Asia City trip Featured Gastronomy

Hong Kong food tours: gastronomy for the brave

Looking for spectacular food tours in Hong Kong? You’ve come to the right place! The Hong Kong Free Tours Delicacy Tour stays far away from your standard dim sum and noodle stalls, and gives you a taste of the real local flavours. And at times this can get quite shocking.

 

Lately, things have been a bit less cheerful in Hong Kong – and that’s putting it mildly – but it’s still one of the world’s great cities. It’s one of my absolute favourites in Asia, and effortlessly combines the cosmopolitan character of New York with the kitsch and glamour of Hollywood – all covered in a generous dash of Chinese culture. In and around the gleaming Central skyscrapers, you’ll see suits from all over the world work themselves into a burnout, but in the many dusty side streets, you’ll find everything from colourful night markets to booze holes and cheap family restaurants.

“The number of food tours in Hong Kong is incredible, and the offer quite varied. I decided to book one of the more notorious ones.”

It’s in these little alleys you’ll make the most surprising culinary discoveries. The number of food tours in Hong Kong is incredible, and the offer quite varied. I decided to book one of the more notorious ones: the Delicacy Tour by Hong Kong Free Tours. No vanilla bullshit for soft cruise tourists here, but the real deal for real culinary adventurers. Together with a charming guide, I would venture into the Hong Kong night scene and taste a myriad of so called “less familiar” dishes. It promised to be a legendary evening.

 

Hong Kong food tours: not for the faint-hearted

It was already dark when I waded through the crowds in the always bustling Kowloon. Located on the other side of Victoria Harbour, Kowloon is one of the best areas to base yourself if you want the full Hong Kong experience. It’s a super diverse neighbourhood, the views from the promenade are stunning, and you’re at the ideal spot for the daily laser show – yes, there is a daily laser show. In the Jordan MRT Station I was met by Alla: a cute and perhaps slightly sadistic young girl in a hip yellow jacket, who would guide me through the urban buffet tonight. I wasn’t the only customer. A group of English teachers from the US were already waiting to start the adventure. A jolly gang indeed, but many among them wouldn’t be laughing very long.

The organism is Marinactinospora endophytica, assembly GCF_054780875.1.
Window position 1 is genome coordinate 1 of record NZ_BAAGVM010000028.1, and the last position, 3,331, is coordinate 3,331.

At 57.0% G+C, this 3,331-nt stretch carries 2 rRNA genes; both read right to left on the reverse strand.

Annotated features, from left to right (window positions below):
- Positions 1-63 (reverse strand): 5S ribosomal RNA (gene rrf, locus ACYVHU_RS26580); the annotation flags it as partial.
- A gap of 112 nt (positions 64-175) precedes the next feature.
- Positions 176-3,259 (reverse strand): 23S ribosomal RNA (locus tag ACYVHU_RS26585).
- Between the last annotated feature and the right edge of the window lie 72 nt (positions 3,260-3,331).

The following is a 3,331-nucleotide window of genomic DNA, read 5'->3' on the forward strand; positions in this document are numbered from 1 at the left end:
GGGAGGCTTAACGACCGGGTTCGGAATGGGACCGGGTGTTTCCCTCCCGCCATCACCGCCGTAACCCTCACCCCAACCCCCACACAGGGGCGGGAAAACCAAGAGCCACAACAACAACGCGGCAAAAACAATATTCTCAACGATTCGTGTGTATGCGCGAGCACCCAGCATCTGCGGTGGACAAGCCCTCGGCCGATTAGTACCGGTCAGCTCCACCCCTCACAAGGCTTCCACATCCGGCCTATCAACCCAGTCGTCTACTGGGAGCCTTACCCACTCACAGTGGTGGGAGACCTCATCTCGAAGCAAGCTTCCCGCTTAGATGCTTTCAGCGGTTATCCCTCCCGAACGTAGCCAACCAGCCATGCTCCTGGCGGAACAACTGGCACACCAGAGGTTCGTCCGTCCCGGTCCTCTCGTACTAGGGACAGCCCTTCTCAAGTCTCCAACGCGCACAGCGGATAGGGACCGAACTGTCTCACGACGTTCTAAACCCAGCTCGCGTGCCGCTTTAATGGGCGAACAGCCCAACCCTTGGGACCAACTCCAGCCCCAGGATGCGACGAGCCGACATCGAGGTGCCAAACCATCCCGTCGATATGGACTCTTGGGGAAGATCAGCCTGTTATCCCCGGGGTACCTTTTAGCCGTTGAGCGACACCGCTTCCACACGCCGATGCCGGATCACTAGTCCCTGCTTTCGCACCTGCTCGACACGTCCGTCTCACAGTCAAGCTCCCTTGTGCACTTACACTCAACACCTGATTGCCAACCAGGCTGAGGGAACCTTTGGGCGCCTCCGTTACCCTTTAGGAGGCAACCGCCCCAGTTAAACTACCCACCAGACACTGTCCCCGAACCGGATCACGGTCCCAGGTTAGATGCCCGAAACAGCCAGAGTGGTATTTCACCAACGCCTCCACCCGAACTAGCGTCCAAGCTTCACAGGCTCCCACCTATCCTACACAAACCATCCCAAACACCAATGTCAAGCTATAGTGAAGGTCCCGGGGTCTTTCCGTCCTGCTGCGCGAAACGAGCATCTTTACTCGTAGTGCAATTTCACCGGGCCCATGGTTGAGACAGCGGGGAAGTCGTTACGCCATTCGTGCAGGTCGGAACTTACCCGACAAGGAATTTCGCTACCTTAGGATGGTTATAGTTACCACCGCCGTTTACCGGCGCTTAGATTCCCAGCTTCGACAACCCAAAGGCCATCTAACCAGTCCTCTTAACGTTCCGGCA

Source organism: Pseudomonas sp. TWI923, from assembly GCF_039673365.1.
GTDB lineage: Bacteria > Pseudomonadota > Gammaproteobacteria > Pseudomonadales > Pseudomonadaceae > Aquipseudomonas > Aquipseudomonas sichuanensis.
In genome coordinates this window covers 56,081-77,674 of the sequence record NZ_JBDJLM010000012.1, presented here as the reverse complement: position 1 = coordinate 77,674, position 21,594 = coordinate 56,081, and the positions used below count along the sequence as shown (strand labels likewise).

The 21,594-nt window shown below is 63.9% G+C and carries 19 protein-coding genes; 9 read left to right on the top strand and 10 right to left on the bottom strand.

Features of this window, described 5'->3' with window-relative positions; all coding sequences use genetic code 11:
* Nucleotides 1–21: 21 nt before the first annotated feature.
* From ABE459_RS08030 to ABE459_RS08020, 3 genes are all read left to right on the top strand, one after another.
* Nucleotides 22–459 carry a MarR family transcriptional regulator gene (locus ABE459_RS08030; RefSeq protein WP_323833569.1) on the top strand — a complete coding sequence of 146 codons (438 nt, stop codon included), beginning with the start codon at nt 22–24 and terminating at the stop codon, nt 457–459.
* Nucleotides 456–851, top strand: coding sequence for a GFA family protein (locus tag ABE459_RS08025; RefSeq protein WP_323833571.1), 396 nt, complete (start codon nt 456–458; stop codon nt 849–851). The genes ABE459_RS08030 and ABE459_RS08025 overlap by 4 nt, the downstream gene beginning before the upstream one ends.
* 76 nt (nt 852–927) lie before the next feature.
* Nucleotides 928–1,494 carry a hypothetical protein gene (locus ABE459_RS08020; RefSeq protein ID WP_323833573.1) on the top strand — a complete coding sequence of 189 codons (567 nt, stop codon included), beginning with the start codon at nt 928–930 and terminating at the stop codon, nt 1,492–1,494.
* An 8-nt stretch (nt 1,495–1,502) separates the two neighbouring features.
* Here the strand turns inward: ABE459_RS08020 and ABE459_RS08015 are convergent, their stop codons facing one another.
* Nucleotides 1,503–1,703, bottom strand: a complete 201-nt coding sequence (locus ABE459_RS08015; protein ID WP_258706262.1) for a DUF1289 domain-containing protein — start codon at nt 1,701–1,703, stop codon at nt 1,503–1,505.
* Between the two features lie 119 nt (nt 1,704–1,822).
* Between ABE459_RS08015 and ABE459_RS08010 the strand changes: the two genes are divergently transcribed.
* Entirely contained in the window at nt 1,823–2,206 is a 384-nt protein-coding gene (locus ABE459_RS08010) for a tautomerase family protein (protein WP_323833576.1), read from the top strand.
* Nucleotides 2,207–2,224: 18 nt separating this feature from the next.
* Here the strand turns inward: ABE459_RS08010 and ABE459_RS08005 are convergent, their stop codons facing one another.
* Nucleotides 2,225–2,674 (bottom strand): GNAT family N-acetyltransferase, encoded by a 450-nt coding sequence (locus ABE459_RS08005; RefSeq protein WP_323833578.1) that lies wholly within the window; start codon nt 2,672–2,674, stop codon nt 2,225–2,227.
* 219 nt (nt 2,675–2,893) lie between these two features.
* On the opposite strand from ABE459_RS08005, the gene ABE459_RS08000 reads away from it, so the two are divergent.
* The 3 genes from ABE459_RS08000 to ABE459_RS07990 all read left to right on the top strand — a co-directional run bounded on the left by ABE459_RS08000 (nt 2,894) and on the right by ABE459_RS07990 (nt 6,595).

*left pic: Alla in all her sadistic glory

 

Hong Kong food tours: “the weird parts are the best parts”

The first leg of the evening took us through the local night market, where Alla led us to a fairly disturbing looking stall where we were presented with a cup full of unidentifiable chunks of meat. Various intestines: was there ever a more appetising starter?

‘Don’t worry,’ she said with a broad smile, ‘It’s all beef or pork!’

‘Oh! Too bad I can’t eat pork!’ shouted the group’s only Muslim girl, wiping the sweat from her forehead with visible relief.

‘Why don’t you just eat the normal parts?’ asked a now very worried looking American next to me.

‘Because the weird parts are the best parts!’ Alla replied, smiling even wider as she handed us the cup of doom.

My new US posse didn’t look too eager to start chomping down on the organ meat and – admittedly – I wasn’t exactly keen to go ham on it either. My years of experience at the notorious Antwerp student initiations didn’t fail me though. I fished out a rubbery piece of mystery-meat, jammed it in my pie hole and viciously started chewing it while I tried not to throw up. ‘Those yanks won’t best me tonight goddamned’ I thought, swallowing my chunk of grub with a grim look on my face. For I am a real man, and real men clean their plate.

 

Shots with a hint of penis

Fortunately, the contents of that first cup turned out to be the worst thing we would eat that evening. Later we were served snacks that looked much stranger, but tasted way better. I don’t want to spoil the surprise completely so I’ll keep silent about most of it, but there’s a little bone in a duck tongue and now both you and I know this.

“Always willing to push my already impressive virility to new and undiscovered heights, I quickly decided on the bottle with the floating snake penises. Still holding onto my student days for strength, I said my formalities and then quickly slammed down the D-bomb.”